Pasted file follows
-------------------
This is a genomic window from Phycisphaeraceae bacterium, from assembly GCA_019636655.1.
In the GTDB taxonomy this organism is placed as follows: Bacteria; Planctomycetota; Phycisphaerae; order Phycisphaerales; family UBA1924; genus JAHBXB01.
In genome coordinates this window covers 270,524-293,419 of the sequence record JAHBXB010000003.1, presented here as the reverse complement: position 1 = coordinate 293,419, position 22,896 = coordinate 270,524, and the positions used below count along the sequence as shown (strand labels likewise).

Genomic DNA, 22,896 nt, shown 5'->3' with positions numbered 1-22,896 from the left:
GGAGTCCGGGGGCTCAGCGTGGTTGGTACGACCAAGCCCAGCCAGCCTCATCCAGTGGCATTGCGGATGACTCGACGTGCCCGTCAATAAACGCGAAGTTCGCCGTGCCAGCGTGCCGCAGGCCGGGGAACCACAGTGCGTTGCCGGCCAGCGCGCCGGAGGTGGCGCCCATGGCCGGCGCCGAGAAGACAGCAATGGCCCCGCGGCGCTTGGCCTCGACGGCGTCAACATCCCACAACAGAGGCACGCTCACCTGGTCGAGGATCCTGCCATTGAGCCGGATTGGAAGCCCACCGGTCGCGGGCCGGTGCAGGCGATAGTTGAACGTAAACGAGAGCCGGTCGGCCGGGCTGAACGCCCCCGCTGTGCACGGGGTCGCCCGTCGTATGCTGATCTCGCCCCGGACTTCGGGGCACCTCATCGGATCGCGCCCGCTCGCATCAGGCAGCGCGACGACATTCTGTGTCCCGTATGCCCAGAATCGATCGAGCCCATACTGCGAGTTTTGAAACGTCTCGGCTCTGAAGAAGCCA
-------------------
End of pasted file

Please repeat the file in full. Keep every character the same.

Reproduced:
This is a genomic window from Phycisphaeraceae bacterium, from assembly GCA_019636655.1.
In the GTDB taxonomy this organism is placed as follows: Bacteria; Planctomycetota; Phycisphaerae; order Phycisphaerales; family UBA1924; genus JAHBXB01.
In genome coordinates this window covers 270,524-293,419 of the sequence record JAHBXB010000003.1, presented here as the reverse complement: position 1 = coordinate 293,419, position 22,896 = coordinate 270,524, and the positions used below count along the sequence as shown (strand labels likewise).

Genomic DNA, 22,896 nt, shown 5'->3' with positions numbered 1-22,896 from the left:
GGAGTCCGGGGGCTCAGCGTGGTTGGTACGACCAAGCCCAGCCAGCCTCATCCAGTGGCATTGCGGATGACTCGACGTGCCCGTCAATAAACGCGAAGTTCGCCGTGCCAGCGTGCCGCAGGCCGGGGAACCACAGTGCGTTGCCGGCCAGCGCGCCGGAGGTGGCGCCCATGGCCGGCGCCGAGAAGACAGCAATGGCCCCGCGGCGCTTGGCCTCGACGGCGTCAACATCCCACAACAGAGGCACGCTCACCTGGTCGAGGATCCTGCCATTGAGCCGGATTGGAAGCCCACCGGTCGCGGGCCGGTGCAGGCGATAGTTGAACGTAAACGAGAGCCGGTCGGCCGGGCTGAACGCCCCCGCTGTGCACGGGGTCGCCCGTCGTATGCTGATCTCGCCCCGGACTTCGGGGCACCTCATCGGATCGCGCCCGCTCGCATCAGGCAGCGCGACGACATTCTGTGTCCCGTATGCCCAGAATCGATCGAGCCCATACTGCGAGTTTTGAAACGTCTCGGCTCTGAAGAAGCCA